Staunton, April 27 – Ekaterina Sokiryanskaya, head of the Russian office of the International Crisis Group, says that “Chechenization” has led to a unique state in the North Caucasus, one that has largely ended the egalitarianism of traditional Chechen society and combined Islam and nationalism in unprecedented ways.
“Chechenization,” the policy launched by Vladimir Putin in 2003 in which Moscow ceded control of key force structures to the Chechen leadership in an attempt to end the insurgecy, has transformed the nature of the Chechen state and Chechen society, according to Sokiryanskaya (bigcaucasus.com/review/interview/26-04-2013/83147-Caucasus_in_Russia-0/).
One of the few outsiders who has been able to study the situation in Chechnya on the ground in recent years, Sokiryanskaya says “a completely special political regime has been formed in Chechnya,” on where “the laws of the Russian Federation operate, let us say, far from completely.”
As a result of “Chechenization,” “there is a new legal space, a new political space and certain new social realities,” although she says that she would not “call these processes a manifestation of a new autonomous cultural space” because the Chechens “have always had their cultural and historical characteristics” which “did not arise today.”
Some have suggested that “Chechenization” represents a form of “’soft exit’” by Chechnya from the Russian Federation, but Sokiryanskaya argues that the situation is “in fact much more complicated.”
Under the new system, “there are people for whom the laws do not apply. There is a certain category of crimes which cannot be investigated by investigative organs located in Chechnya,” she says. “This regime did not arise just yesterday, it was laid down from the start of the second Chechen war” when federal forces established control over most of the republic.
But the system was institutionalized in 2003 when Putin began the process of “Chechenization, when the chief functions for administering the republic and the law enforcement tasks were placed on the shoulders of pro-federal Chechen groups,” the strongest of which was Kadyrov’s group, which then established “a harsh authoritarian” regime.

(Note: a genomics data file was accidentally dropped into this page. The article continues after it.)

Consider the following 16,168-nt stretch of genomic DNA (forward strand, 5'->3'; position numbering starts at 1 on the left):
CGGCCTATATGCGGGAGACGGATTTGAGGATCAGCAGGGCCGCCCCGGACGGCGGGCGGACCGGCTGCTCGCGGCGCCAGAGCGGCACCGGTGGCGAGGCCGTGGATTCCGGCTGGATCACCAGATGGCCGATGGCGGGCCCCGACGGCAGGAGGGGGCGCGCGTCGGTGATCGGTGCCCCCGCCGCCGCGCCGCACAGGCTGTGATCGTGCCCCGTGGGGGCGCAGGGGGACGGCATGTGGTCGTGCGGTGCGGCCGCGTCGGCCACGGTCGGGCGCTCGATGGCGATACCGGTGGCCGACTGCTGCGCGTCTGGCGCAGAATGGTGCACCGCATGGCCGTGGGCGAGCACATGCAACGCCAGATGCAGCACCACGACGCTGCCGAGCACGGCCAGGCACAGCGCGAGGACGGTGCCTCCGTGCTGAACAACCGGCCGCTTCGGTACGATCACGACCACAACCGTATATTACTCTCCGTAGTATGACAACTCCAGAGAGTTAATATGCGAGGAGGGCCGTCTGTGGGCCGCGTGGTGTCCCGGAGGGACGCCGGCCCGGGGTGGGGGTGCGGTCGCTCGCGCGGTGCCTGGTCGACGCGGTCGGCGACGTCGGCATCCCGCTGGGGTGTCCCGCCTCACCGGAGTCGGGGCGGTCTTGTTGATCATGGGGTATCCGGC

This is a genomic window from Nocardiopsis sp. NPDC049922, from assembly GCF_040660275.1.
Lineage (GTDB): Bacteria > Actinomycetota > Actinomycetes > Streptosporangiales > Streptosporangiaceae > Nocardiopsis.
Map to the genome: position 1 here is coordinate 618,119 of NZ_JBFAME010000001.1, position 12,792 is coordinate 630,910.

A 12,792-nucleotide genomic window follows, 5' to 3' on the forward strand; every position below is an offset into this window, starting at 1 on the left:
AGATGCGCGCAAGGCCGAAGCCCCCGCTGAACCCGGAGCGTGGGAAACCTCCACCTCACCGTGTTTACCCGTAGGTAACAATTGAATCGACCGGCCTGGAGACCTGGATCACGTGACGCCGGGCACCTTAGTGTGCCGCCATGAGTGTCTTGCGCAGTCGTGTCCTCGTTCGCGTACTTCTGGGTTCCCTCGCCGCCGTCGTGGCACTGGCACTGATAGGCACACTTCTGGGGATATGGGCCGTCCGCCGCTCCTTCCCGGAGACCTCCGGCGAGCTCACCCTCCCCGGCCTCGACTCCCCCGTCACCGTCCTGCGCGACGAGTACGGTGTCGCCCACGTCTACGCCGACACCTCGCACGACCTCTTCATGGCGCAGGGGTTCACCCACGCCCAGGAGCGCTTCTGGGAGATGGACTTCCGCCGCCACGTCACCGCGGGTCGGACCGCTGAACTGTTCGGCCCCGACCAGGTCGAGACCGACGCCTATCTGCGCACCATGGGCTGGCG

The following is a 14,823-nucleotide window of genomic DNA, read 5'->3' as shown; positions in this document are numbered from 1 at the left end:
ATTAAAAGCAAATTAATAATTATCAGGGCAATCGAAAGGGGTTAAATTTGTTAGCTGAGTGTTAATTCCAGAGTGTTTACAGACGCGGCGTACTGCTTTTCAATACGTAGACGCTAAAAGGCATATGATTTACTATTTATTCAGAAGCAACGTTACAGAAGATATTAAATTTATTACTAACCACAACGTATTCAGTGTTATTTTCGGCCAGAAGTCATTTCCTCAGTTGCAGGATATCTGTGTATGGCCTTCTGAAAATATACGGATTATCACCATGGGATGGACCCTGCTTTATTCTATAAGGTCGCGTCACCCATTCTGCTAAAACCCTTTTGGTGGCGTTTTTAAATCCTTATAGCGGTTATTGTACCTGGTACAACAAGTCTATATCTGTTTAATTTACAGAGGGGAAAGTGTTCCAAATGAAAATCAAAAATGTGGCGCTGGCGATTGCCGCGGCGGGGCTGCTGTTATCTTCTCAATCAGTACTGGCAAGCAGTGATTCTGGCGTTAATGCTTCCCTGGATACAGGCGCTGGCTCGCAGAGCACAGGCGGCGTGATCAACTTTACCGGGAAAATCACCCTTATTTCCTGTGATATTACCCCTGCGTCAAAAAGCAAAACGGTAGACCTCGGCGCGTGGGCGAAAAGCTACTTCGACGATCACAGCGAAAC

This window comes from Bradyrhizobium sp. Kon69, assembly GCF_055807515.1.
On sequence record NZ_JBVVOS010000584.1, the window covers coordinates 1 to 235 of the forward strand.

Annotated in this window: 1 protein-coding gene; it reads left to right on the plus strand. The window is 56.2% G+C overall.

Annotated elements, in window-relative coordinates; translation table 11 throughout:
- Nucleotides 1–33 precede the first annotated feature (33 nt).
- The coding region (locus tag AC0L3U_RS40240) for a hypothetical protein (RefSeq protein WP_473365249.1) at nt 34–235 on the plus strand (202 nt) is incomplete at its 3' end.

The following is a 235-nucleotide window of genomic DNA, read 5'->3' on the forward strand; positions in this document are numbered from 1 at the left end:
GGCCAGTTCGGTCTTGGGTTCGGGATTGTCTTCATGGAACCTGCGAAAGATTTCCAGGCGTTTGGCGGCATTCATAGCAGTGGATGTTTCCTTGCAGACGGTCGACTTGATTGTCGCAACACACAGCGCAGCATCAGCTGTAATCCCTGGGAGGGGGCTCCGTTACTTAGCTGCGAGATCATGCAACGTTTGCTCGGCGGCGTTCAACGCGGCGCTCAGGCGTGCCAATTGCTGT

The law enforcement organs of the republic are “subordinate de facto” to Kadyrov, “the only one of the leaders of the republic who controls the force structures on his territory.” Thus, “is being realized a unique project of Chechen statehood within Russia.”
“This project,” Sokiryanskaya continues, “is based on a special ideology which [Kadyrov] was able to formulate that is based on a synthesis of Chechen nationalism and traditional Islam,” two ideologies which are usually at odds and whose competition is responsible for many tensions in the North Caucasus.
But Kadyrov’s innovations are not limited to that. “In Chechen society, there had always existed a harsh age and teip hierarchy. This was a typical ‘mountaineer democracy’ in which a culture of eastern-style leadership with a despotice but justice master of life could not arise.” But now with Kadyrov, a “Chechenbashi” has appeared.
Kadyrov actively appeals to traditional Chechen culture or more precisely to “certain external symbols of this culture” such a marriage costumes, the ICG expert says, but his approach has “destroyed the system of relations typical for Chechens.” Chechen society, always egalitarian without an aristocracy, is now subordinate to a single center with a monopoly of force.
“The regime which exists in Chechnya now,” Sokiryanskaya adds, “did not arise naturally. It was imported the outside and established by the Kremlin.” Not completely rooted in society, it nonetheless has seen the formation of a new and different elite, which of course “would not be in power if the situation had been defined by Chechen society itself.”
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